Dispatches from Nagasaki No.1

The heads of more than 400 local authorities express support for a Northeast Asia Nuclear-Weapon-Free Zone

(August 13, 2012) NPO Peace Depot reports that as of August 13, 2012, the heads of 404 local authorities and two municipal governmental organizations had expressed support for a statement to create a nuclear-weapon-free zone in Northeast Asia. In the last one hundred days alone the names of more than one hundred leaders were added. The two municipal governmental organizations are Mayors for Peace (presided over by Kazumi Matsui, Mayor of Hiroshima) and the National Council of Japan Nuclear Free Local Authorities (President Tomihisa Taue, Mayor of Nagasaki). Among the mayors who have signed on are those of Kyoto, Kawasaki and Hiroshima, three cities with populations exceeding one million people.

Up until the present, negotiations aimed at bringing about the verifiable denuclearization of the Korean Peninsula have been conducted through the Six-Party Talks involving South Korea, North Korea, Japan, China, Russia and the United States. For more than three-and-a-half years, however, this meeting finds itself in a stalemate. The current statement, entitled Statement of Support for a Northeast Asia Nuclear- Weapon-Free Zone, suggests that if one of the countries in the Six-Party Talks was to put forth a plan for such a zone, it could open up new possibilities in the talks.

It is emphasized in the statement that efforts to establish such a zone will not only promote regional denuclearization, but also give momentum to international calls for a world free of nuclear weapons. It goes on to say that the responsibility for realizing a world free of nuclear weapons rests with all countries, not only those that are in possession of such arms. It specifically points out that next to the nuclear-armed nations, it is the countries dependent on the “nuclear umbrella” that hold the most responsibility. While nuclear-umbrella- dependent countries like Japan and South Korea are included in the planned Northeast Asia nuclear-weapon-free zone, once it is established they could break away from this dependence.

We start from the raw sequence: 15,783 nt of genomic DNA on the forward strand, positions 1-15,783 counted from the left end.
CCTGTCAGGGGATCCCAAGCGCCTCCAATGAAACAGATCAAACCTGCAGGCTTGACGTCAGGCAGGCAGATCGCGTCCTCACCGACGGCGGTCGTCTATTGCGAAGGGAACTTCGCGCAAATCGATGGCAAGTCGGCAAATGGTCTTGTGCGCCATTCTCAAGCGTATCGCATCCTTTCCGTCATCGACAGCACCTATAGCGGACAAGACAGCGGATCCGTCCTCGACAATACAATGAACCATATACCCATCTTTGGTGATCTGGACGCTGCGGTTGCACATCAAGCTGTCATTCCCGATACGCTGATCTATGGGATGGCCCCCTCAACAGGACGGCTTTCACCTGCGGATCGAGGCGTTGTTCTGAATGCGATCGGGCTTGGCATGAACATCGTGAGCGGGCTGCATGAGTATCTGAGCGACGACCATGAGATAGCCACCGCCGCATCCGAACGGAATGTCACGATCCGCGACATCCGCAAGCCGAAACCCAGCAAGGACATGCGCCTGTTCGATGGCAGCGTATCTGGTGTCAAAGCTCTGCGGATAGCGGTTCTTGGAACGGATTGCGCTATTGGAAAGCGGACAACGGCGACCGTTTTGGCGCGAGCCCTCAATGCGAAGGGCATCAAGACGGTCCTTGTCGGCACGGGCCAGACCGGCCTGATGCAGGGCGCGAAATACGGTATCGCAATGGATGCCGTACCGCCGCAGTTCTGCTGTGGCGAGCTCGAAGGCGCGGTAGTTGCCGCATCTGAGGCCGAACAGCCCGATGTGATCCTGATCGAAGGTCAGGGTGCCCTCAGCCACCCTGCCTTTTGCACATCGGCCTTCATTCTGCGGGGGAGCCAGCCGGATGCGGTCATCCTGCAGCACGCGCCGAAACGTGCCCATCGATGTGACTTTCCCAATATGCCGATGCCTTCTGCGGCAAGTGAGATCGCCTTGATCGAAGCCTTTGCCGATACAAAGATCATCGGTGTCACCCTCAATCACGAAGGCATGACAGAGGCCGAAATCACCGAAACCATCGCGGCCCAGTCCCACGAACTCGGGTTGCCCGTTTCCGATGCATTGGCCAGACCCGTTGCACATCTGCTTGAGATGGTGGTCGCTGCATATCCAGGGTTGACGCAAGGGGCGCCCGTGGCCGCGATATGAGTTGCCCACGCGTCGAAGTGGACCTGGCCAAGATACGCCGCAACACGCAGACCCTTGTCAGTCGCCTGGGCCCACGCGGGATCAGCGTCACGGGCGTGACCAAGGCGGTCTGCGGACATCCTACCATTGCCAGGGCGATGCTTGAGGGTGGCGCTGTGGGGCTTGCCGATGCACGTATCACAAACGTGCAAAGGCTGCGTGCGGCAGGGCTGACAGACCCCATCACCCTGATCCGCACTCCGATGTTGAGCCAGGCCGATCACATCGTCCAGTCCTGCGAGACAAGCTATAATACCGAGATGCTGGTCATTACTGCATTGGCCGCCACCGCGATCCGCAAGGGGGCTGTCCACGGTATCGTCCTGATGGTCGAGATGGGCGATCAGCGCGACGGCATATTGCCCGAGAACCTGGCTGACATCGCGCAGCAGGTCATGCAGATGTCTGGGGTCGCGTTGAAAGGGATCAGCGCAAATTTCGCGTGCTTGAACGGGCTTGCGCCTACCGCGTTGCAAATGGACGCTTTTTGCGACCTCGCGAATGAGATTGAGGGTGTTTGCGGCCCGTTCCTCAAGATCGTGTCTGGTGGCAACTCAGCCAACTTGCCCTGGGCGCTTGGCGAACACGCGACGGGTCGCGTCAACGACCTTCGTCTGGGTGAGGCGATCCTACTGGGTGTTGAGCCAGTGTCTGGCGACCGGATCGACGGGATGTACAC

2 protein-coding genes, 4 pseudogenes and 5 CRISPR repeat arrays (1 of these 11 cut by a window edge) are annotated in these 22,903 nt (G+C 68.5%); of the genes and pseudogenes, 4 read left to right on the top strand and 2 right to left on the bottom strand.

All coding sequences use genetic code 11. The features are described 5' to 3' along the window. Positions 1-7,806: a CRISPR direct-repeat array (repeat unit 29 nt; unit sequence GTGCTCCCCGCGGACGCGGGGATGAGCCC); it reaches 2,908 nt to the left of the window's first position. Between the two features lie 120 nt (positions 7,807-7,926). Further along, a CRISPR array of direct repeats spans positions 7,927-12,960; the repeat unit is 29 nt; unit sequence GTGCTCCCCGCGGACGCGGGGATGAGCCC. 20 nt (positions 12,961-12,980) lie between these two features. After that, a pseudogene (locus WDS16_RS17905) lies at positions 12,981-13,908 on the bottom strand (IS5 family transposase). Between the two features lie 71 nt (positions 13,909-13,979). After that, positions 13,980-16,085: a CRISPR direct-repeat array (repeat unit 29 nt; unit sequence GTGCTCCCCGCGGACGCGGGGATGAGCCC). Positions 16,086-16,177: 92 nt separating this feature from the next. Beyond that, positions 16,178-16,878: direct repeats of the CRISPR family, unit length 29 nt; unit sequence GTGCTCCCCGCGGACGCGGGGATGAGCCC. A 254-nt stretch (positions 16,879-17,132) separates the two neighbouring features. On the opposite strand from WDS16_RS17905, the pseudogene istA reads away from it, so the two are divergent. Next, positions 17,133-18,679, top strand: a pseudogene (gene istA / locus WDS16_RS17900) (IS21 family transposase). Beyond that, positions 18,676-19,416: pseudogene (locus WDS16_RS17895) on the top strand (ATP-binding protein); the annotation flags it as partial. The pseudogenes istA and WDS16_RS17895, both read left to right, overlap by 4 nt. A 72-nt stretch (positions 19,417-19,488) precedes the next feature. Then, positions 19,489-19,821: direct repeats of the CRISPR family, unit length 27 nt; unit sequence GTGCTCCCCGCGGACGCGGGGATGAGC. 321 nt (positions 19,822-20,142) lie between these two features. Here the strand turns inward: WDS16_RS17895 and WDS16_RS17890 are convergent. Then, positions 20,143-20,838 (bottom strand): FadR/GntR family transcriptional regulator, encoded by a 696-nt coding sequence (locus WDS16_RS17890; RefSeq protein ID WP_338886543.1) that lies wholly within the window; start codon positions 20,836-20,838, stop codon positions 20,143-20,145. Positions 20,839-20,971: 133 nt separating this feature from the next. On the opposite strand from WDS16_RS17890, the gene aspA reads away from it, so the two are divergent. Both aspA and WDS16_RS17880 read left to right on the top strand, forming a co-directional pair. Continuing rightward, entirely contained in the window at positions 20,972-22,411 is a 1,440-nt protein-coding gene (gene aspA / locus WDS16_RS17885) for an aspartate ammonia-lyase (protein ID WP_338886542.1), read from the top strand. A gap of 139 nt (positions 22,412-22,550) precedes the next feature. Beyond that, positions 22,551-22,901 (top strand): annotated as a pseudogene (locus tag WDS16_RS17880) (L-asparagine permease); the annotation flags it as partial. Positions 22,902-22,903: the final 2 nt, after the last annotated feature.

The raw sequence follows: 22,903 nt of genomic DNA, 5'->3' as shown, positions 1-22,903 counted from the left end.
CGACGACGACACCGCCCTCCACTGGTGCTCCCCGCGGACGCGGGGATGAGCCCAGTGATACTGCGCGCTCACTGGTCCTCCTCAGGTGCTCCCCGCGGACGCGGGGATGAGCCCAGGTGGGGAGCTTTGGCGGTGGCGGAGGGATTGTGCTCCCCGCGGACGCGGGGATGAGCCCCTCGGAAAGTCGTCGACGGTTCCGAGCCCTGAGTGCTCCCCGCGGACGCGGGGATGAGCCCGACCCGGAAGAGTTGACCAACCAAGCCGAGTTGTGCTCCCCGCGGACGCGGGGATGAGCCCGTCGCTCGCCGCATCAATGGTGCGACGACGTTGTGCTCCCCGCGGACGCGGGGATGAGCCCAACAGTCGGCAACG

In the statement it is referred that one realistic configuration for the Northeast Asia nuclear-weapon-free zone would be a “3 plus 3″ arrangement. Under this arrangement the three countries of Japan, South Korea and North Korea would form a geographical zone in which there would be a ban on the possessing, developing or testing of such weapons. The remaining three counties of Russia, China and the U.S., all designated nuclear weapon states under the Nuclear Non- proliferation Treaty, would agree to a “guarantee of security” (known as a “negative security assurance”) under which they would not launch nor threaten to launch a nuclear attack against any of the countries in the zone. 

Twice in the past the signatures of the mayors who endorse the statement have been presented to the Japanese government in order to request that efforts be made to establish a Northeast Asia nuclear-weapon-free zone. The first such occasion was in August of 2011, when Nagasaki Mayor Tomohisa Taue served as representative of the signatories of more than 100 heads of local governments at that time. This was received by the Minister of Foreign Affairs at the time, Takeaki Matsumoto. The Minister was quoted as responding that “A number of threats exist in Northeast Asia and security is being maintained by the U.S. deterrent. Deliberations on the zone will be made in accordance with developments in the international situation” (Chugoku Shimbun; August 3, 2011). At the end of March this year Mayor Taue once again appealed to the minister, this time sending the same petition signed by 289 municipal heads to Senior Vice Minister of Foreign Affairs Tsuyoshi Yamaguchi. “The trend towards using military means to bring about security conversely encourages more peril,” said Mayor Taue. “We would like to see more consideration given to a move toward building security through relations based on trust.” To this Vice Minister Yamaguchi replied, “I think there are a number of ways for us to move toward a world free of nuclear weapons, and a nuclear-weapon-free zone is one of the ideas that I believe warrants consideration” (Yomiuri Shimbun, March 30, 2012). Mayor Taue expressed his willingness to persevere with negotiations when he commented that, “Almost entire southern hemisphere is already covered by several nuclear-weapon-free zones, and each zone was achieved in a span of five or ten years” (Nagasaki Shimbun, March 30, 2012).

With the rapid addition of the names of heads of over 100 more local authorities, plans to petition the government for a third time are underway. 
Of the 1,789 heads of local authorities across Japan (a number that includes prefectural governors), 1,558 are leading the municipalities that issued non-nuclear declarations as of July 1, 2012.

To the Page Top

Dispatches from Nagasaki
  • J-PAND